A view of Nachal Tzin in the Negev desert (the Tzin river, canyon wadi) as seen from David Ben Gurion tomb in kibbutz Sde Boker, Israel.
Nahal Zin is 75 miles (120 km) long and drains 600 sq. miles (1550 sq. km). It is the largest wadi that begins in the Negev. The Nahal Zin was created by reverse erosion as the great height difference between the Negev Highlands and the Jordan Rift caused the underlayers to erode during the rainy season, resulting in the collapse of the harder strata of rock above. The landscape is mostly Eocene limestone, consisting of some brown-black layers of low-grade flint. The flint slows down the erosion of the limestone.
The Negev occupies 60 % of the land surface area of Israel and yet it is the least densely populated. Delineated as being south of Be’er Sheva and Dimona, it is mainly a stone and sand desert with sparse vegetation. However, following periods of heavy rain during the winter and early spring, the desert is transformed into a colourful carpet of flowers.
Sde Boker (Hebrew: שדה בוקר, lit. Cowboy’s Field, sometimes spelt Sede Boqer or some combination of the two) is an Israeli kibbutz in the Negev, in the South District of Israel, founded on May 15, 1952. It is part of the Ramat HaNegev Regional Council.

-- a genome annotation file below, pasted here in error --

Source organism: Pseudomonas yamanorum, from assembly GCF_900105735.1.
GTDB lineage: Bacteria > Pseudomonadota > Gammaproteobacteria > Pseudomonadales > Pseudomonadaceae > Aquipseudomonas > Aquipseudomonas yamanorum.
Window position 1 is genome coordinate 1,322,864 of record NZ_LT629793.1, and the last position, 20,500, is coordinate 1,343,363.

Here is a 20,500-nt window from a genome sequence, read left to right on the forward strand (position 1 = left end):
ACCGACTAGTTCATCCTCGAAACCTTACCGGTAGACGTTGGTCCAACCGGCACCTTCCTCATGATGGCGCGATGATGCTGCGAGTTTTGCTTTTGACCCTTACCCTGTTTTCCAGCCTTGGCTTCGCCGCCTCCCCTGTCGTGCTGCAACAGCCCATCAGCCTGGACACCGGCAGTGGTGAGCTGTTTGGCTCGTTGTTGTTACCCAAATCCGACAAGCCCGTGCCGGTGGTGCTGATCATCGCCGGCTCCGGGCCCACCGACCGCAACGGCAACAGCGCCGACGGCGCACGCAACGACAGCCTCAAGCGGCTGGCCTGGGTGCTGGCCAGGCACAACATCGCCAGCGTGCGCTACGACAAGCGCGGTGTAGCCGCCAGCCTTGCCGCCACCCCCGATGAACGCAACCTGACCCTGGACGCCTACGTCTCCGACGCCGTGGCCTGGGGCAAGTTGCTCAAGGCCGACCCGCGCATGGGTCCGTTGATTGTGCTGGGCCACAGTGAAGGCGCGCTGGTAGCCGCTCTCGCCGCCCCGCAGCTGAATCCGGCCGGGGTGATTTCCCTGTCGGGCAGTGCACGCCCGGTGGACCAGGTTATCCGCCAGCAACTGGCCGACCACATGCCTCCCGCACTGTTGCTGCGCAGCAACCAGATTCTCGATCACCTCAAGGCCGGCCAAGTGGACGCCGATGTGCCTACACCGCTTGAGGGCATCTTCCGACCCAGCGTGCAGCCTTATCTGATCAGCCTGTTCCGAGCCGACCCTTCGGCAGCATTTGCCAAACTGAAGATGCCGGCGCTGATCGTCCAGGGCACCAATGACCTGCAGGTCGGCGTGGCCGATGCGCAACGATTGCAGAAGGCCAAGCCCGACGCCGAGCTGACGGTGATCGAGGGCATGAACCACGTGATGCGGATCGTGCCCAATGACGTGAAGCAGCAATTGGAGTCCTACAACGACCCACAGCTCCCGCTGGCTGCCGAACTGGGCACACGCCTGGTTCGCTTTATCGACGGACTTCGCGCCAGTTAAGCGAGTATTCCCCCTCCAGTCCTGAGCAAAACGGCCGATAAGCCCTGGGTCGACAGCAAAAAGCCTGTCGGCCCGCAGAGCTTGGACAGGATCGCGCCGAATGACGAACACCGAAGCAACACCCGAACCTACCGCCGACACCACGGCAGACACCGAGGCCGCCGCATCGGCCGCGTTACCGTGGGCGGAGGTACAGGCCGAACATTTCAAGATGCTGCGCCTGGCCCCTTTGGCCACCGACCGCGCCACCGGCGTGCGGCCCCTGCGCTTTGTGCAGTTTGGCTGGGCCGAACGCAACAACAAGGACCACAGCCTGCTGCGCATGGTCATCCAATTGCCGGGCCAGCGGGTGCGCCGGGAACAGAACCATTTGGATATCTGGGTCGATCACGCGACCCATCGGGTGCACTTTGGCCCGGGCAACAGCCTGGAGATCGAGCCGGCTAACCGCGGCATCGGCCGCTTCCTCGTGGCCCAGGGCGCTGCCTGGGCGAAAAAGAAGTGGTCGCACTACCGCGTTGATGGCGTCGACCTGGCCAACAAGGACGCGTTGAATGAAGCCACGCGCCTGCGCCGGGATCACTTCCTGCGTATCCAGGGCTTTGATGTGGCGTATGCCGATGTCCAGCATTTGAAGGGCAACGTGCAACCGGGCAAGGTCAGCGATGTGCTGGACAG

From 1963, it was the dwelling place of the first Prime Minister of Israel David Ben Gurion until his passing in 1973, when he was buried nearby at Midreshet Ben-Gurion aside his wife Paula Ben-Gurion. Ben-Gurion had a vision of cultivating the arid Negev desert and building up its surrounding towns such as Yeruham and Dimona. He believed that eventually the Negev would be home to many Jews who would move to Israel after having made aliyah, and he felt that Sde-Boker was a trailblazer and example for what should follow.
Sede Boqer is perhaps one of the most beautiful landscapes in the Negev. This oasis is situated on the loess plain overlooking the deep gorge of Nahal Zin. The area is especially good for raptors such as breeding Long-legged Buzzard, Bonelli’s Eagle, Lanner and Barbary Falcons. A feeding station at the eastern edge of the Zin Plain is maintained by the INRP A with the purpose of supplying supplementary food to the breeding Griffon and Egyptian Vultures and sometimes in winter, Black Vulture. On the ledges of towering cliffs, Sooty Falcons breed from mid-May until early October. The gorges also host breeding Desert Eagle Owl and Alpine Swifts, and in some winters, Sinai Rosefinch and Wallcreeper.
Image is an HDR process from a single RAW file